Whether due to retirement, leaving for another job, (hopefully better) or you’ve just had all you can take, one of the things you have to think about is how you’re going to go about leaving. Will you or won’t you provide them with advanced notice of your decision and if you do, how much notice will you give?
There are a lot of factors to consider when you’re about to leave. The extent to which each one applies or not to your personal situation may greatly influence how much or little advance notice you give. So let’s look at some of the most common things that go into most people’s decision.
Still Within Probationary Period
If you’re in you’re probationary period, both you and the employer aren’t compelled to provide any notice to each other. They could let you go and simply say it’s not a good fit and the same applies to you.
Will I Want A Reference?
Before you just walk in and quit, consider that if you plan on putting this experience on your resume as your most recent employment, count on interviewers expecting someone from this organization to be a reference of yours. By giving sufficient notice, you won’t leave a sour taste in their mouth, and it’s likely they’ll say positive things about your contributions.
You might never plan on working again and therefore not need a reference, but you may find you still deal with the employer regarding pension, health benefits, retirement and/or buyout packages. Leaving on the best terms possible definitely won’t hurt. Depending where you live and work, there may be rules on what’s required in terms of notice and consider that some employees retire and then end up returning to work for the same employer on a part-time or contractual basis.
Your Personal Code Of Ethics
While you might feel an obligation to repay your employer’s faith in hiring you, you may also be someone who gives zero thought to their situation. If you don’t feel any remorse about leaving, you may be comfortable just walking away. Good advice however is to consider the employer’s situation. How easy or challenging will it be to replace you?
How Easily Will You Be Replaced?
If you work in an entry-level position where turnover is high and you’ve only been employed a short time, your departure will not present the same challenge as someone working in a senior position with special working knowledge acquired in a niche market. The longer it will take to replace you generally means the employer would appreciate more notice.
Good Terms Or Bad Terms?
Why you’re leaving is a critical consideration. If you’re at the end of your rope and being severely mistreated by an employer, you have to put your own physical and mental health as a top priority. In an abusive employment relationship, walking away with no notice is always justified. You may or may not report the employer and you should consult with an Employment Counsellor/Coach about how best to answer some future interview question such as, “Why did you leave your last job?” or “Describe your previous employer.” Leaving on good terms on the other hand generally means you might want to give appropriate notice.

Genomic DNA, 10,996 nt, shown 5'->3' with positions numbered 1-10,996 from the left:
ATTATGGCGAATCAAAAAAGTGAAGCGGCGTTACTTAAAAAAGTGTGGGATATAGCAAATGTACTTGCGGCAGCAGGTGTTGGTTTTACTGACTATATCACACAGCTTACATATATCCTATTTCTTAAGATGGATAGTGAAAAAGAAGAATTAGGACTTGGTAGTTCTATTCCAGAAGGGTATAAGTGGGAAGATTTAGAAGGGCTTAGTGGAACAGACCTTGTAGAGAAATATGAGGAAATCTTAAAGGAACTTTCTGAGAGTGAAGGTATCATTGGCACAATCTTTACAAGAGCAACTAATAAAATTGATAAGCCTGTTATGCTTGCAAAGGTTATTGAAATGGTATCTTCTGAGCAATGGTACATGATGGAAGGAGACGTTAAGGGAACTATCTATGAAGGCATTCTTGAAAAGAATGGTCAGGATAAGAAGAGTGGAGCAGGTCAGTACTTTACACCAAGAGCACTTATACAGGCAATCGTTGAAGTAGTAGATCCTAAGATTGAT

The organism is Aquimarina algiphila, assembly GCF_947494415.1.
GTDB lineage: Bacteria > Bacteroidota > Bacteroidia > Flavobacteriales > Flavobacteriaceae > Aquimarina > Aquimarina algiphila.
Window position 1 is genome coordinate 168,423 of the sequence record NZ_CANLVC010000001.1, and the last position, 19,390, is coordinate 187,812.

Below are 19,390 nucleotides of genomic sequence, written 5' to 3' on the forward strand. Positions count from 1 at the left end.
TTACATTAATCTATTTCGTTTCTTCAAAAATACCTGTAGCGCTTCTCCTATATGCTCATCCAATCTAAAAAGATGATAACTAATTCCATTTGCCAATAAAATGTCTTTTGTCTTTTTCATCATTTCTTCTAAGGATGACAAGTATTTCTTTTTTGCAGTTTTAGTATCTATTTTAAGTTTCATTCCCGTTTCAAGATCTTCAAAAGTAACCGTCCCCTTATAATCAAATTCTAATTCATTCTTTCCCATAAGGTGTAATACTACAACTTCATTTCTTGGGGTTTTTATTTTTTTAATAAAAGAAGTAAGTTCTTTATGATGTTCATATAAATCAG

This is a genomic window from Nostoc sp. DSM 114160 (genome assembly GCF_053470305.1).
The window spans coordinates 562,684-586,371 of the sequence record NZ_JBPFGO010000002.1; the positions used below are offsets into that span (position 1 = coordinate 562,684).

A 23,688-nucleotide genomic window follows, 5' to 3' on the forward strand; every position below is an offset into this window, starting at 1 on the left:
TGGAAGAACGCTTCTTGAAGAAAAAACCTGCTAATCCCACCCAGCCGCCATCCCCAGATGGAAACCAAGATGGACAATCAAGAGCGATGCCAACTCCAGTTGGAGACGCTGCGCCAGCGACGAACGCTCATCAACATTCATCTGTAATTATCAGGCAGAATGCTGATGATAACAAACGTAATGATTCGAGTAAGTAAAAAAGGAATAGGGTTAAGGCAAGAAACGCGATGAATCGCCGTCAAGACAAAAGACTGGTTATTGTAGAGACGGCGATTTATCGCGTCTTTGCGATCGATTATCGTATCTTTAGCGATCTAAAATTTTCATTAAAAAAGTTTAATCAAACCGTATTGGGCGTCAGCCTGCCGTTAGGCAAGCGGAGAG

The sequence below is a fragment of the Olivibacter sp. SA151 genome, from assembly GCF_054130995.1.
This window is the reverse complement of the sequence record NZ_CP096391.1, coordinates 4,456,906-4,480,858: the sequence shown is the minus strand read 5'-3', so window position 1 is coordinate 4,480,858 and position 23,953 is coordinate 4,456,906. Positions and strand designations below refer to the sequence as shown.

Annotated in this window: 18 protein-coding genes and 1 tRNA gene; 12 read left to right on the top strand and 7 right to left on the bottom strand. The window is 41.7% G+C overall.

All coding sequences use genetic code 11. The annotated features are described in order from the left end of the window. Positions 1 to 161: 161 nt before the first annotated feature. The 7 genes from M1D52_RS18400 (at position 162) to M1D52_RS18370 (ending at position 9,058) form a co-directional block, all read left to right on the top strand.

In some of the best organizations, employer’s sit down with their employees and develop personalized plans of advancement. Some organizations expect you to move on and up and this planning means they have others already training to replace you, just as you’ll be getting prepared to move into a role held by someone else. Giving them notice of your departure within or beyond the organization let’s them set things in motion for a seamless transition.
What’s a trigger? A trigger is a single event, conversation or action that may cause you to come to the decision to leave. Your 65th birthday, a health diagnosis, your spouse accepting a job in another city, an opportunity to take an early buyout of your services; these are a few examples. Be careful that your decision to leave is well thought out. Sometimes a knee-jerk decision to quit on the spot, made hastily is one you might regret 24 hours later.
Another – A Better Job
Congratulations! You might be fortunate to find yourself accepting a better job – closer to home, more income, a better fit for your education and experience, etc. When you have the luxury of another job, you’ll undoubtedly be happy, but again, leave on the best terms possible. Life has a funny way of sometimes bringing us back to work for companies we left in our past.
Volunteer To Paid Employment
Let’s not forget that walking away from a volunteer position because you’ve landed a paying job while understandable, may still leave one organization in a bind to replace you. No different than a profit organization, non-profits appreciate notice so they can get the right people too.
If you work for an organization with a Human Resources Manager, inquire about the requirements around providing notice. It’s a good idea to leave on the best terms possible whenever possible.
Could be that depending on your role and how professional the boss you work for is or isn’t, that when you offer to work for two weeks before leaving, they accept your resignation immediately and tell you not to come back. So be it if that happens.